Net increase in government bonds (non-market) (1.5) (0.5) (1.4) (3.4)
Net cash proceeds from bond issuance 7.9 3.6 8.5 (3.3) 0.9 17.6

Source: The Treasury

Canterbury Earthquakes

The Canterbury earthquakes will continue to impact the Government's fiscal position over a number of years, both indirectly through impacts on economic growth, and directly through the provision of financial assistance to the region and payment of insurance claims (by the Earthquake Commission and Southern Response Earthquake Services Limited[7]).

The amount and timing of these costs continue to change over time as damage estimates are refined and policy decisions are made, and it may still be some time before the final cost will be known.  The Specific Fiscal Risks chapter includes discussion on the risks associated with the Canterbury earthquakes (page 68).

The latest estimate of the impact on OBEGAL (net of reinsurance) included in these forecasts is outlined in Table 2.13 below.

Table 2.13 - Impact on OBEGAL of earthquake direct expenses
Year ending 30 June
$millions
2011
Actual
2012
Forecast
2013
Forecast
2014
Forecast
2015
Forecast
2016
Forecast
Total
Forecast
Pre-election
Update
Local infrastructure 160 208 801 187 133 154 1,643 1,555
State-owned assets 46 30 3 79 77
Welfare support 220 13 233 261
AMI insurance 355 (38) (90) (46) (17) (16) 148 335
Land zoning 653 343 71 1,067 847
Other costs 159 229 244 67 35 39 773 1,907
Yet to be allocated 74 1,136 284 70 1,564 525
Canterbury Earthquake Recovery Fund 1,593 859 2,165 492 221 177 5,507 5,507
EQC 7,471 515 (173) (220) (62) (86) 7,445 7,977
Other SOEs and CEs 23 23 23
Total Crown 9,087 1,374 1,992 272 159 91 12,975 13,507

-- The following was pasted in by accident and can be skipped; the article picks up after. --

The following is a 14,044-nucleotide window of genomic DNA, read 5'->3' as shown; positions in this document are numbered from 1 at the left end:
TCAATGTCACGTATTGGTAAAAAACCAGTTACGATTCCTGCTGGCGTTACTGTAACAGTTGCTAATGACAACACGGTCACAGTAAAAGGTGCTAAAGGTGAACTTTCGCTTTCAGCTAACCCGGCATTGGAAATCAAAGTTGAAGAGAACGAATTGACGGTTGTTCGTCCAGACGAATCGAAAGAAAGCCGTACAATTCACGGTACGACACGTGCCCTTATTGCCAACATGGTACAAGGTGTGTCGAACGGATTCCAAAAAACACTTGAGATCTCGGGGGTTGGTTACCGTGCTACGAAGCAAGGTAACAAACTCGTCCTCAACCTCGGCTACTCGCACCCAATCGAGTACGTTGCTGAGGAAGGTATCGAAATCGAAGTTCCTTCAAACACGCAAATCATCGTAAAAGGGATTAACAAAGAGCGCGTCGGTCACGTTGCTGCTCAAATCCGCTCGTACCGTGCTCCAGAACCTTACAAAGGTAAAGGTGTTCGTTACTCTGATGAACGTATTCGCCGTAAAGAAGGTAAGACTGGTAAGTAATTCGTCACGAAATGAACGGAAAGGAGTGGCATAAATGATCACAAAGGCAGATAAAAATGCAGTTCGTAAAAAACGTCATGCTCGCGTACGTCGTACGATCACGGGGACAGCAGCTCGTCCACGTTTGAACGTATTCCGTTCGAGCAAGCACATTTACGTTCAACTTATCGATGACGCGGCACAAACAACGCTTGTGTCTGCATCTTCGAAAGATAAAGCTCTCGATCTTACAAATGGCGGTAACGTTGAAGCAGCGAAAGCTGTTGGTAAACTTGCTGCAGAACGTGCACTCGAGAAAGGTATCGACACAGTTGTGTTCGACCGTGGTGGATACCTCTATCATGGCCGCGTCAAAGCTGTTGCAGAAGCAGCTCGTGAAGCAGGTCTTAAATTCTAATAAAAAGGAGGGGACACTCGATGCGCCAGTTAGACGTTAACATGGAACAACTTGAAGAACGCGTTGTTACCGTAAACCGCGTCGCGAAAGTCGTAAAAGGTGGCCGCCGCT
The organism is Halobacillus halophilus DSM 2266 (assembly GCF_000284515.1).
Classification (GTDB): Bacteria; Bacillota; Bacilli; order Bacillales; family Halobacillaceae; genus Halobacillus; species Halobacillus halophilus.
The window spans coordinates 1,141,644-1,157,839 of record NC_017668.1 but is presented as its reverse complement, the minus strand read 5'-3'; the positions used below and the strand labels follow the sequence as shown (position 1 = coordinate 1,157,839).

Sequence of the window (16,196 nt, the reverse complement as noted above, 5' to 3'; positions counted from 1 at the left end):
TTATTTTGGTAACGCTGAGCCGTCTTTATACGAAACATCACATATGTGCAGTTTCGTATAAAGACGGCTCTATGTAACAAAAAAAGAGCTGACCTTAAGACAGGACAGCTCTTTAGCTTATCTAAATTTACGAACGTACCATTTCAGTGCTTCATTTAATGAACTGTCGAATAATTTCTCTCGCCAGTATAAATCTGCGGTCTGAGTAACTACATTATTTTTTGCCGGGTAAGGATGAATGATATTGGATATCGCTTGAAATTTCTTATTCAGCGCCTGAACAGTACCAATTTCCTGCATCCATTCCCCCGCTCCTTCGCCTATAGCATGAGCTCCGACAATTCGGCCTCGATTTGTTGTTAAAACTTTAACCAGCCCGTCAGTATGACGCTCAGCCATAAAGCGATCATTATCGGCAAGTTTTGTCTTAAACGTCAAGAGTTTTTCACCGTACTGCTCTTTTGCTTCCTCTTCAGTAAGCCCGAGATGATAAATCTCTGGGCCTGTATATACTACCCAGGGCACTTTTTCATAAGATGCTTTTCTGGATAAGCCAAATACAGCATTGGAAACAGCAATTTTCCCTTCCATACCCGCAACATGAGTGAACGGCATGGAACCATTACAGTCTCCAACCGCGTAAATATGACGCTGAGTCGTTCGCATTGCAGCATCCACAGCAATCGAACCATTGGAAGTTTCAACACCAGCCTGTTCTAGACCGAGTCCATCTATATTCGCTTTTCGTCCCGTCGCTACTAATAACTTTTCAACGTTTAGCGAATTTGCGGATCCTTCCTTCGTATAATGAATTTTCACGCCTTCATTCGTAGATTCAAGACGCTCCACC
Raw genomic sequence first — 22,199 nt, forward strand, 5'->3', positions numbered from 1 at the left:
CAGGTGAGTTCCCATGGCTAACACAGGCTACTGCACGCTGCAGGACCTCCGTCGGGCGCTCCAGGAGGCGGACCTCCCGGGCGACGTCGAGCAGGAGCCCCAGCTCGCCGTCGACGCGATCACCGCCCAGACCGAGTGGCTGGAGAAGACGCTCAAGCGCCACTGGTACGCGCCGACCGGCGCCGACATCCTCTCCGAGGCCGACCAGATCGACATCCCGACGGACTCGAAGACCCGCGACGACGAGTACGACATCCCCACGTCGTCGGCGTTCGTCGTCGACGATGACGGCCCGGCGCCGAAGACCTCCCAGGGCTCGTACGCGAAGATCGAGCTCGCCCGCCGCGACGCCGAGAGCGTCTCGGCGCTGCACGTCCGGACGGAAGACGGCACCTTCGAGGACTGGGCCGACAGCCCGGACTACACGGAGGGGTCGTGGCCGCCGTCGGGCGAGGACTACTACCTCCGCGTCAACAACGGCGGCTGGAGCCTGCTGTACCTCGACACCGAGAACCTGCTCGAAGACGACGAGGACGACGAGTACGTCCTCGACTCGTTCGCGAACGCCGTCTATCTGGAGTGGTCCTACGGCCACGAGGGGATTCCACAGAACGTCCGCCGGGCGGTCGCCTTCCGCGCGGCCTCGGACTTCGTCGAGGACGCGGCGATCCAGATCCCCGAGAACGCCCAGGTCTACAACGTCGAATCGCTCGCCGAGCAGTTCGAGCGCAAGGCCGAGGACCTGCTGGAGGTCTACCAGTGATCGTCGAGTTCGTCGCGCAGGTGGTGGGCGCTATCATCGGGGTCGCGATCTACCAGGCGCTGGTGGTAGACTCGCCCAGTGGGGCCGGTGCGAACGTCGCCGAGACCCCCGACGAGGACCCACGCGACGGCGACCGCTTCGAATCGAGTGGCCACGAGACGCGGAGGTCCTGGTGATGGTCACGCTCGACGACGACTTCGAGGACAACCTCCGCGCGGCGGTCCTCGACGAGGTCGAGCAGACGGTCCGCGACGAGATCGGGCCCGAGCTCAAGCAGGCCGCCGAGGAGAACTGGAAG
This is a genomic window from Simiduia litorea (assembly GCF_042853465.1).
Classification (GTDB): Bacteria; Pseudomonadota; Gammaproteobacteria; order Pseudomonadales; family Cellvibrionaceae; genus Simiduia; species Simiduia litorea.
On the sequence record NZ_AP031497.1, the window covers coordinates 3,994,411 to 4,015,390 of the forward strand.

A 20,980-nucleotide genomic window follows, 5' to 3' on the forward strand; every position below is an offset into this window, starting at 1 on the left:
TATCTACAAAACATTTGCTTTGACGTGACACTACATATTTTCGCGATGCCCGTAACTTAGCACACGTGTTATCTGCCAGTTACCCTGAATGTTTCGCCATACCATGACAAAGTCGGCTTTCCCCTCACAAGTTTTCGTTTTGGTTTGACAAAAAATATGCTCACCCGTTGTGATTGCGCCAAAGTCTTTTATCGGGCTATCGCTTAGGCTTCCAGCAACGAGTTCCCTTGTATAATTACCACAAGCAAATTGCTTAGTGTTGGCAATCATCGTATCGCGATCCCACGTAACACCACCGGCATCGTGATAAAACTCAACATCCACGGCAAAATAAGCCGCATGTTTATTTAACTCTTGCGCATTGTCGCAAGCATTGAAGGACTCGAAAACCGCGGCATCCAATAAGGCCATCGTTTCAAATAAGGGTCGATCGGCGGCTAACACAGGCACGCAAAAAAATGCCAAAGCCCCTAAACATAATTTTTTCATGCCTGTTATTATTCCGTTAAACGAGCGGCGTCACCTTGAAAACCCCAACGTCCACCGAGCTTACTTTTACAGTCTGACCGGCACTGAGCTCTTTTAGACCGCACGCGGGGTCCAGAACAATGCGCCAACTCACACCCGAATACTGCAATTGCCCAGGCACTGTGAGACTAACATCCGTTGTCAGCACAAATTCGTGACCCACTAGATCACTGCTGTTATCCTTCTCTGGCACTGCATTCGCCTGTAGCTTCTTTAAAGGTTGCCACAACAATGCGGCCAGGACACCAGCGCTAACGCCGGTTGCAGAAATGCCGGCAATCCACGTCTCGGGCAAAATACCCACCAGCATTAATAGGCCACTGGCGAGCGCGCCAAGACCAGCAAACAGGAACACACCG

Source: The Treasury

Negative amounts primarily represent the unwind of the risk margin (the forecast assumes that earthquake-related claims are paid out at the central estimate) and unexpired risk liabilities.  These are non-cash liabilities which are estimated to reverse over the forecast period.

Table 2.14 - Estimated cash profile of earthquake direct expenses
Year ending 30 June
$millions 
2011
Actual
2012
Forecast
2013
Forecast
2014
Forecast
2015
Forecast
2016
Forecast
Total
Forecast
Pre-election
Update
Local infrastructure 64 347 350 328 264 290 1,643 1,555
State-owned assets 46 30 3 79 77
Welfare support 220 13 233 261
AMI insurance 100 48 148 335
Land zoning 694 308 65 1,067 847
Other costs 179 256 196 68 35 39 773 1,907
Yet to be allocated 72 592 590 286 24 1,564 525
Canterbury Earthquake Recovery Fund 509 1,512 1,449 1,051 585 401 5,507 5,507
EQC 1,178 2,374 832 1,725 1,097 239 7,445 7,977
Other SOEs and CEs 23 23 23
Total Crown 1,710 3,886 2,281 2,776 1,682 640 12,975 13,507

Source: The Treasury

Table 2.14 outlines the expected cash profile for earthquake costs.  Cash payments in relation to the Canterbury Earthquake Recovery Fund will result in an increase in net debt.

Notes

  • [5]Net core Crown debt excluding the New Zealand Superannuation Fund and advances.
  • [6]Gross sovereign-issued debt excluding Reserve Bank bills and settlement cash.
  • [7]Formerly AMI Insurance.
Page top